Skip to main content
Press Enter
Home page
URL Successfully Copied!

You can now paste the url to easily share it

Rigorous hand washing: What are we really washing away?

Published On: 04/29/20

Repeated hand washing is tough on the skin, but there’s a science-backed way to keep clean without dryness or itching ​​

We’ve known the virtues of hand washing since childhood, but it’s become all the more important to wash regularly and thoroughly to help stem the tide of COVID-19. We know the drill by now: at least 20 seconds of scrubbing with soap, including various motions and steps to ensure you get inside all the nooks and crannies. Singing and dancing are optional.

All that scrubbing, not to mention disinfectants and sanitizers, can do a number on your skin. Why do your hands get so dry from a bit of soap and water? Let’s take a look at the scientific connection between handwashing and dry, irritated skin — and the products you can use to formulate for those specific issues.

Person washing soapy hands under tap
An extreme close up of skin that fades into a cracked desert landscape

Why is hand washing so harsh on the skin?

Cleansers are designed to remove unwanted materials such as dirt, oil and microorganisms from the skin. harsher surfactants and high alcohol-based products can cause damage to the skin's epidermal barrier, increasing the skin's susceptibility to external sources of irritation, which in turn reduces the skin's moisture.

By over-washing of our hands, we may develop cracks and deficiencies in the skin, giving bacteria and pathogens an entry point into our bodies. That’s why it’s critical to nourish and repair the skin after washing and using hand sanitizers.

The effect of cleansing systems on skin

Cleansing agents affects the skin in two ways: irritation and skin dryness.

Irritation is related to the corneocytes, or "bricks" in the stratum corneum, that make up about 70 percent of the skin's outermost layer. Irritation is directly proportional to the zeta potential of the micelles formed by the surfactants in a cleansing formulation. The higher the zeta potential, the more irritation will be caused to the corneocytes.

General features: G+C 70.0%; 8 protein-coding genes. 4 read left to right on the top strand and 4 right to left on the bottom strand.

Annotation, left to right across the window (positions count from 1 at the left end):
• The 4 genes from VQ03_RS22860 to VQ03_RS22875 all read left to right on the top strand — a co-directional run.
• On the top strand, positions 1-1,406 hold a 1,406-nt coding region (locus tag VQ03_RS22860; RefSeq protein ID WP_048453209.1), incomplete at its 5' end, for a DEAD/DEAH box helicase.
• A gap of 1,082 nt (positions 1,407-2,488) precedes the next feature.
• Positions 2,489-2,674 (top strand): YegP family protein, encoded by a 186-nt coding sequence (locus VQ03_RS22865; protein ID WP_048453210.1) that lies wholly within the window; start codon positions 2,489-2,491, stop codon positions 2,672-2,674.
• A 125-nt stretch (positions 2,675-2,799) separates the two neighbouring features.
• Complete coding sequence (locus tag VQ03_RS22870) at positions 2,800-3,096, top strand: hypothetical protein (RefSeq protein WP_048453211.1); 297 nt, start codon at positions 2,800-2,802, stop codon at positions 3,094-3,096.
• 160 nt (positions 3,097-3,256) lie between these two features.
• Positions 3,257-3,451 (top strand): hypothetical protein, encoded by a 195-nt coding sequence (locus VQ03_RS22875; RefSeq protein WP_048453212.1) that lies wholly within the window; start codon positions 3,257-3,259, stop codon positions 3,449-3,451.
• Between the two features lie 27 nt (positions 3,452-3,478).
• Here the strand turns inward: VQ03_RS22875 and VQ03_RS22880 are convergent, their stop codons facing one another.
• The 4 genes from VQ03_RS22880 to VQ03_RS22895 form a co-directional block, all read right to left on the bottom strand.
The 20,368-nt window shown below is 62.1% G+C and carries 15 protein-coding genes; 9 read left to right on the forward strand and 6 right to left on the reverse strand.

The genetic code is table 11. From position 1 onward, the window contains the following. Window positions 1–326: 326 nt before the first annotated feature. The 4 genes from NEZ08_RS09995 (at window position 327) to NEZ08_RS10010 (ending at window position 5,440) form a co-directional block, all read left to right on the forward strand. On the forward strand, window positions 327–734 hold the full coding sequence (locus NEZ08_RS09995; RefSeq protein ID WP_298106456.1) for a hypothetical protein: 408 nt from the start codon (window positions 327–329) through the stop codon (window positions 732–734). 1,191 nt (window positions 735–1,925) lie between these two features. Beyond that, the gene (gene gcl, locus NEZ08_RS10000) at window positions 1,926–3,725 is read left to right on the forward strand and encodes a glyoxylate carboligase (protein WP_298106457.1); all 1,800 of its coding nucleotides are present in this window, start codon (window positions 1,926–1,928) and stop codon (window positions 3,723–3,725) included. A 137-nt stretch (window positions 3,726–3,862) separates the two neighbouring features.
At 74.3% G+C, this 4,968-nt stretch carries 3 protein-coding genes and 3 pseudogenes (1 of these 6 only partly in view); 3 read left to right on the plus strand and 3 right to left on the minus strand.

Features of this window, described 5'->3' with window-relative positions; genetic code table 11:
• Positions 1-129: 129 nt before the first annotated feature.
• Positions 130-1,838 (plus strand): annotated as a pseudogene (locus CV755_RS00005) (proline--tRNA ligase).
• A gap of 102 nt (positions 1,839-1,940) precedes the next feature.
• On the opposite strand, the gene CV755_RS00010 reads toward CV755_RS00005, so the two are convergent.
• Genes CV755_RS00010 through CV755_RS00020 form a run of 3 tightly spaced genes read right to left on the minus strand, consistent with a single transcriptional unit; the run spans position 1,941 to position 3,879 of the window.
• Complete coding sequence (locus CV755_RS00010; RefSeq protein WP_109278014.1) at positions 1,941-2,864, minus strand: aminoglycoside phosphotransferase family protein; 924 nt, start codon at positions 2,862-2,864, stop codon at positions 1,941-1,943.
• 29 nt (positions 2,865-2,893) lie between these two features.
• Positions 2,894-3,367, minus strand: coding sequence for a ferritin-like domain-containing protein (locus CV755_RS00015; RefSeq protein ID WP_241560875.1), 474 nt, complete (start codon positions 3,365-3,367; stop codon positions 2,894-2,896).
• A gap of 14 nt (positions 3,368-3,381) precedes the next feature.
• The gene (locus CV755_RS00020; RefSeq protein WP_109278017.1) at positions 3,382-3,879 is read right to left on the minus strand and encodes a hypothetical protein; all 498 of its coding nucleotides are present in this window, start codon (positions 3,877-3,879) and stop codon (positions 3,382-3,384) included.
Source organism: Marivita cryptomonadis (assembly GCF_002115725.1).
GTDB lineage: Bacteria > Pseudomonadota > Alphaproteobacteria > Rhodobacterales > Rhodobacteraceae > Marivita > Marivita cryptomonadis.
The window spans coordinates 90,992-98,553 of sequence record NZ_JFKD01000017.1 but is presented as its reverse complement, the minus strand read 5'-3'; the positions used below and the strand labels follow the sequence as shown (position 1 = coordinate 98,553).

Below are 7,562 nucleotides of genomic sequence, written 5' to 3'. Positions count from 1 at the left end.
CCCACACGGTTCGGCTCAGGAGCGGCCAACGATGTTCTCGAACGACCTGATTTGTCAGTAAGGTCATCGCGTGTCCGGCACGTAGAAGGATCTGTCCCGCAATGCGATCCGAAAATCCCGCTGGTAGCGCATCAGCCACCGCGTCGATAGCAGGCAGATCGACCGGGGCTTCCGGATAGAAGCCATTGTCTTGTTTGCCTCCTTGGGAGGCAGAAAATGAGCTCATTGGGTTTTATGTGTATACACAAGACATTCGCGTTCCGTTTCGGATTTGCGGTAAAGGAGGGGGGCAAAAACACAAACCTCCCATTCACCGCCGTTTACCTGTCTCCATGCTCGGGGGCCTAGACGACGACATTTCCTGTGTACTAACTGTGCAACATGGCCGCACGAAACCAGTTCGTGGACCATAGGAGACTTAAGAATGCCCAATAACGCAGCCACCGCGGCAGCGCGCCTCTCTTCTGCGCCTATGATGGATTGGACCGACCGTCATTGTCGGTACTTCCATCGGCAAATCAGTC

Skin dryness is directly related to loss of lipids and is affected by cleansing detergency. The effects of detergency are seen immediately after each wash — whisking the lipids away from the stratum corneum and down the drain with the soap..

There are three main families of lipids in the skin: fatty acids, cholesterol and ceramides. Ceramides are the most abundant followed by fatty acids, which pack and organize well in the skin. Harsh surfactants mainly remove cholesterol and fatty acids, and this affects the crystalline structure of the stratum corneum.

Since lipids are non-polar with no electrical charge (like other components of the skin), they are highly affected by the detergency, as the micelles from the cleanser essentially sweep them up with other oil and debris. The high alcohol content of hand sanitizers has a similar effect on the lipids, as alcohol also tends to dissolve the lipids of the stratum corneum. These factors together upset the lamellar structure and adversely change the condition of the skin.

Informative graphic of skin layers
Hands with skin cream

How can I help my skin?

With excessive washing and sanitizing, it is important to moisturize immediately after washing and as often as possible. The right amount of water content in the skin is mandatory for the enzymatic functions required for lipid synthesis and skin barrier restoration.

Keep in mind the term “moisturizer” does not indicate moisture is being added to the skin! A properly formulated moisturizer or repair cream contains the right occlusive, humectant and emollient ingredients, all of which help us maintain healthy skin. An effective product should not be oily or greasy on your hands, either.

Myritol® 331 N is a great emollient for repair creams. It is a coconut-based moisturizing emollient that provides immediate skin moisturization, immediate skin barrier recovery, and lasting moisturization for 24 hours.

Cetiol® RLF is a light moisturizing emollient, which is extremely mild and great for already sanitized skin resulting from excessive washing; Cetiol® Sensoft helps to provide multi-dimensional softness to the skin and a non-greasy, cushiony after-feel; and Cetiol® Ultimate is an ultra-fast-spreading moisturizing emollient. It is a great alternative to silicones for creams and lotions, and has a powdery dry after-feel.

Cosmedia® SP has an exceptional sensorial profile, providing a silky and velvety after-feel without any tackiness. It is great for emulsifier-free systems that can help provide less irritation for already sensitized hands. AM 600 PF™ gives a rich and elegant feel to the formulation while also aiding in providing moisture barrier.

Why not add benefits to your moisturizer while you’re at it? In the formulation for Smooth and Supple Hand Balm, Ultra Filling Spheres® C00487 instantly replenish skin hydration and cushion wrinkles by forming moisture reservoirs in the skin. This technology is based on the ability of dehydrated and cross-linked spheres to penetrate the upper layers of the epidermis and to absorb the water that evaporates from the deep dermis. Thanks to their hygroscopic properties, the volume of the spheres increases rapidly. These re-inflated spheres reduce the appearance of surface wrinkles leaving an elastic skin surface with long lasting hydration. Great for those dry, cracked hands!

Ready to help rescue the world from dry, itchy (but very sanitary) hands? Get in touch with a BASF rep to start formulating products with strong moisturizing and repairing properties. Contact

Related Formulations​

Related Products